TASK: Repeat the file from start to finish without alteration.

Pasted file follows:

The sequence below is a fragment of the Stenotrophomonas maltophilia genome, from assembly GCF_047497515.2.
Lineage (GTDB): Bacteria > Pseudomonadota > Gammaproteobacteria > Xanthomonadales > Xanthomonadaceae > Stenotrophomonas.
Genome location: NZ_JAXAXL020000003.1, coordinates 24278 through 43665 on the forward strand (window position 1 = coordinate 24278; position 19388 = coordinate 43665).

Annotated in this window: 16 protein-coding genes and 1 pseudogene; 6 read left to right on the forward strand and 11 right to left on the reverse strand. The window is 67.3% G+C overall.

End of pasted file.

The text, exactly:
The sequence below is a fragment of the Stenotrophomonas maltophilia genome, from assembly GCF_047497515.2.
Lineage (GTDB): Bacteria > Pseudomonadota > Gammaproteobacteria > Xanthomonadales > Xanthomonadaceae > Stenotrophomonas.
Genome location: NZ_JAXAXL020000003.1, coordinates 24278 through 43665 on the forward strand (window position 1 = coordinate 24278; position 19388 = coordinate 43665).

Annotated in this window: 16 protein-coding genes and 1 pseudogene; 6 read left to right on the forward strand and 11 right to left on the reverse strand. The window is 67.3% G+C overall.